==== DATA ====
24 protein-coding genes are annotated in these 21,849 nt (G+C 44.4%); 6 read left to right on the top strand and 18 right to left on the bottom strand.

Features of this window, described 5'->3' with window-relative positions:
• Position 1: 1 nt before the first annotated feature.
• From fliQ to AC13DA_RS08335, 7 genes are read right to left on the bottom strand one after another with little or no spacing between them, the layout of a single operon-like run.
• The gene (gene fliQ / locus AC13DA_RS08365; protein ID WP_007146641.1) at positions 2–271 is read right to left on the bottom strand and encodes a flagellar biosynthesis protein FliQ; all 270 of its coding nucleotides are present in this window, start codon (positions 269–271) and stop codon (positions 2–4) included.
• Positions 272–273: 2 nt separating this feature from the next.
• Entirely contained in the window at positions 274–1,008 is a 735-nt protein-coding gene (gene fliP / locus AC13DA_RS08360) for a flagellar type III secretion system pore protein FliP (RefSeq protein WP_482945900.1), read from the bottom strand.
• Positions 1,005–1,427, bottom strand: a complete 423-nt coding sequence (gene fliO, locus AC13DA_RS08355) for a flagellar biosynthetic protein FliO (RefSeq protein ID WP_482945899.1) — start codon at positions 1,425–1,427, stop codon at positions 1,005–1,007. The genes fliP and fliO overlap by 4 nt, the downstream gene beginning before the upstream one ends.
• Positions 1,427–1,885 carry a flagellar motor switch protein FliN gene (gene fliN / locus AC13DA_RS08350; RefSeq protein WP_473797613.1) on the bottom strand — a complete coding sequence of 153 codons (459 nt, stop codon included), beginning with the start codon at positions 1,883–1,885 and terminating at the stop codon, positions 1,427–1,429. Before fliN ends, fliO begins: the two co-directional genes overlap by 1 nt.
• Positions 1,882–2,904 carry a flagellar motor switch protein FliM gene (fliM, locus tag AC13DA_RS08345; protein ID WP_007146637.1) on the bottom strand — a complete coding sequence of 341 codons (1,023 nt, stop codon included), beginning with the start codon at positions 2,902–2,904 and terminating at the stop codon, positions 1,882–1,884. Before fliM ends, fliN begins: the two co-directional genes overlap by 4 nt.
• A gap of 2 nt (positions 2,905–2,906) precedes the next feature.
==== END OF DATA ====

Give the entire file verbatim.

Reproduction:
24 protein-coding genes are annotated in these 21,849 nt (G+C 44.4%); 6 read left to right on the top strand and 18 right to left on the bottom strand.

Features of this window, described 5'->3' with window-relative positions:
• Position 1: 1 nt before the first annotated feature.
• From fliQ to AC13DA_RS08335, 7 genes are read right to left on the bottom strand one after another with little or no spacing between them, the layout of a single operon-like run.
• The gene (gene fliQ / locus AC13DA_RS08365; protein ID WP_007146641.1) at positions 2–271 is read right to left on the bottom strand and encodes a flagellar biosynthesis protein FliQ; all 270 of its coding nucleotides are present in this window, start codon (positions 269–271) and stop codon (positions 2–4) included.
• Positions 272–273: 2 nt separating this feature from the next.
• Entirely contained in the window at positions 274–1,008 is a 735-nt protein-coding gene (gene fliP / locus AC13DA_RS08360) for a flagellar type III secretion system pore protein FliP (RefSeq protein WP_482945900.1), read from the bottom strand.
• Positions 1,005–1,427, bottom strand: a complete 423-nt coding sequence (gene fliO, locus AC13DA_RS08355) for a flagellar biosynthetic protein FliO (RefSeq protein ID WP_482945899.1) — start codon at positions 1,425–1,427, stop codon at positions 1,005–1,007. The genes fliP and fliO overlap by 4 nt, the downstream gene beginning before the upstream one ends.
• Positions 1,427–1,885 carry a flagellar motor switch protein FliN gene (gene fliN / locus AC13DA_RS08350; RefSeq protein WP_473797613.1) on the bottom strand — a complete coding sequence of 153 codons (459 nt, stop codon included), beginning with the start codon at positions 1,883–1,885 and terminating at the stop codon, positions 1,427–1,429. Before fliN ends, fliO begins: the two co-directional genes overlap by 1 nt.
• Positions 1,882–2,904 carry a flagellar motor switch protein FliM gene (fliM, locus tag AC13DA_RS08345; protein ID WP_007146637.1) on the bottom strand — a complete coding sequence of 341 codons (1,023 nt, stop codon included), beginning with the start codon at positions 2,902–2,904 and terminating at the stop codon, positions 1,882–1,884. Before fliM ends, fliN begins: the two co-directional genes overlap by 4 nt.
• A gap of 2 nt (positions 2,905–2,906) precedes the next feature.